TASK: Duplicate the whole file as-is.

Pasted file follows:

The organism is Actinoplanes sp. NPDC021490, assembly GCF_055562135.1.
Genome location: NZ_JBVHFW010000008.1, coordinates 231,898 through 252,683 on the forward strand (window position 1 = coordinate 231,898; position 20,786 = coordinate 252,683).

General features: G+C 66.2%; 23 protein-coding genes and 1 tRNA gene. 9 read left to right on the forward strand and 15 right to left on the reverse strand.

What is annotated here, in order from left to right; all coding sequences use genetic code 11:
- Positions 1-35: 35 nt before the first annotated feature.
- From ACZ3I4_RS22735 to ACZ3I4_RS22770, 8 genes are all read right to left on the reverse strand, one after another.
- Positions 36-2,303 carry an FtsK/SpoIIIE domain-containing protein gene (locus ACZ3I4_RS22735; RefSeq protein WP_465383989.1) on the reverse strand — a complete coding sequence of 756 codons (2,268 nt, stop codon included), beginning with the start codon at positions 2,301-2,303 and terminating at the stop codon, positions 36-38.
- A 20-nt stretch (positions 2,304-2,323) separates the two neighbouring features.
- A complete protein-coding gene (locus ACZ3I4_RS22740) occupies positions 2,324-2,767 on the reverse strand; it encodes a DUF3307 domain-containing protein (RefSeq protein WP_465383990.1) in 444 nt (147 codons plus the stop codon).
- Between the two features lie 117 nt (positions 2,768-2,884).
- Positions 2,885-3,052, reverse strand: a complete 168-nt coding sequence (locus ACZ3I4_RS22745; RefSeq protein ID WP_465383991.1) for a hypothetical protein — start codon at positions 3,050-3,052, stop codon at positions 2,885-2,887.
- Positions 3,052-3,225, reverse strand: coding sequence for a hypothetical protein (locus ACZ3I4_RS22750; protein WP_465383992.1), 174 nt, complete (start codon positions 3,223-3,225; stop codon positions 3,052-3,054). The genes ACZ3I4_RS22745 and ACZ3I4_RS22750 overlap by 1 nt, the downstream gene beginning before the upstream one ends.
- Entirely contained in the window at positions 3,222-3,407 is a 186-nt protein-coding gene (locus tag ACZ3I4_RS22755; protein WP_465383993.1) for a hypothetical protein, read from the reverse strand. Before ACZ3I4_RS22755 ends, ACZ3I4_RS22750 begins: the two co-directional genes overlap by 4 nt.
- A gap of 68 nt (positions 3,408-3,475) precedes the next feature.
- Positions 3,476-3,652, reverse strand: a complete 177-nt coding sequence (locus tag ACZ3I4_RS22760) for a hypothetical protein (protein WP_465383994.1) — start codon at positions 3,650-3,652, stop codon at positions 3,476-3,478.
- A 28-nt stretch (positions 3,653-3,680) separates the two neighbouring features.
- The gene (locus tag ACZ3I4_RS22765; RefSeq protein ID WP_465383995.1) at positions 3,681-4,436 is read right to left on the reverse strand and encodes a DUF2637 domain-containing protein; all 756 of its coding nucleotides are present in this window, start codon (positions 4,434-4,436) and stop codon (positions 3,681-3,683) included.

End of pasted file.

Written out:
The organism is Actinoplanes sp. NPDC021490, assembly GCF_055562135.1.
Genome location: NZ_JBVHFW010000008.1, coordinates 231,898 through 252,683 on the forward strand (window position 1 = coordinate 231,898; position 20,786 = coordinate 252,683).

General features: G+C 66.2%; 23 protein-coding genes and 1 tRNA gene. 9 read left to right on the forward strand and 15 right to left on the reverse strand.

What is annotated here, in order from left to right; all coding sequences use genetic code 11:
- Positions 1-35: 35 nt before the first annotated feature.
- From ACZ3I4_RS22735 to ACZ3I4_RS22770, 8 genes are all read right to left on the reverse strand, one after another.
- Positions 36-2,303 carry an FtsK/SpoIIIE domain-containing protein gene (locus ACZ3I4_RS22735; RefSeq protein WP_465383989.1) on the reverse strand — a complete coding sequence of 756 codons (2,268 nt, stop codon included), beginning with the start codon at positions 2,301-2,303 and terminating at the stop codon, positions 36-38.
- A 20-nt stretch (positions 2,304-2,323) separates the two neighbouring features.
- A complete protein-coding gene (locus ACZ3I4_RS22740) occupies positions 2,324-2,767 on the reverse strand; it encodes a DUF3307 domain-containing protein (RefSeq protein WP_465383990.1) in 444 nt (147 codons plus the stop codon).
- Between the two features lie 117 nt (positions 2,768-2,884).
- Positions 2,885-3,052, reverse strand: a complete 168-nt coding sequence (locus ACZ3I4_RS22745; RefSeq protein ID WP_465383991.1) for a hypothetical protein — start codon at positions 3,050-3,052, stop codon at positions 2,885-2,887.
- Positions 3,052-3,225, reverse strand: coding sequence for a hypothetical protein (locus ACZ3I4_RS22750; protein WP_465383992.1), 174 nt, complete (start codon positions 3,223-3,225; stop codon positions 3,052-3,054). The genes ACZ3I4_RS22745 and ACZ3I4_RS22750 overlap by 1 nt, the downstream gene beginning before the upstream one ends.
- Entirely contained in the window at positions 3,222-3,407 is a 186-nt protein-coding gene (locus tag ACZ3I4_RS22755; protein WP_465383993.1) for a hypothetical protein, read from the reverse strand. Before ACZ3I4_RS22755 ends, ACZ3I4_RS22750 begins: the two co-directional genes overlap by 4 nt.
- A gap of 68 nt (positions 3,408-3,475) precedes the next feature.
- Positions 3,476-3,652, reverse strand: a complete 177-nt coding sequence (locus tag ACZ3I4_RS22760) for a hypothetical protein (protein WP_465383994.1) — start codon at positions 3,650-3,652, stop codon at positions 3,476-3,478.
- A 28-nt stretch (positions 3,653-3,680) separates the two neighbouring features.
- The gene (locus tag ACZ3I4_RS22765; RefSeq protein ID WP_465383995.1) at positions 3,681-4,436 is read right to left on the reverse strand and encodes a DUF2637 domain-containing protein; all 756 of its coding nucleotides are present in this window, start codon (positions 4,434-4,436) and stop codon (positions 3,681-3,683) included.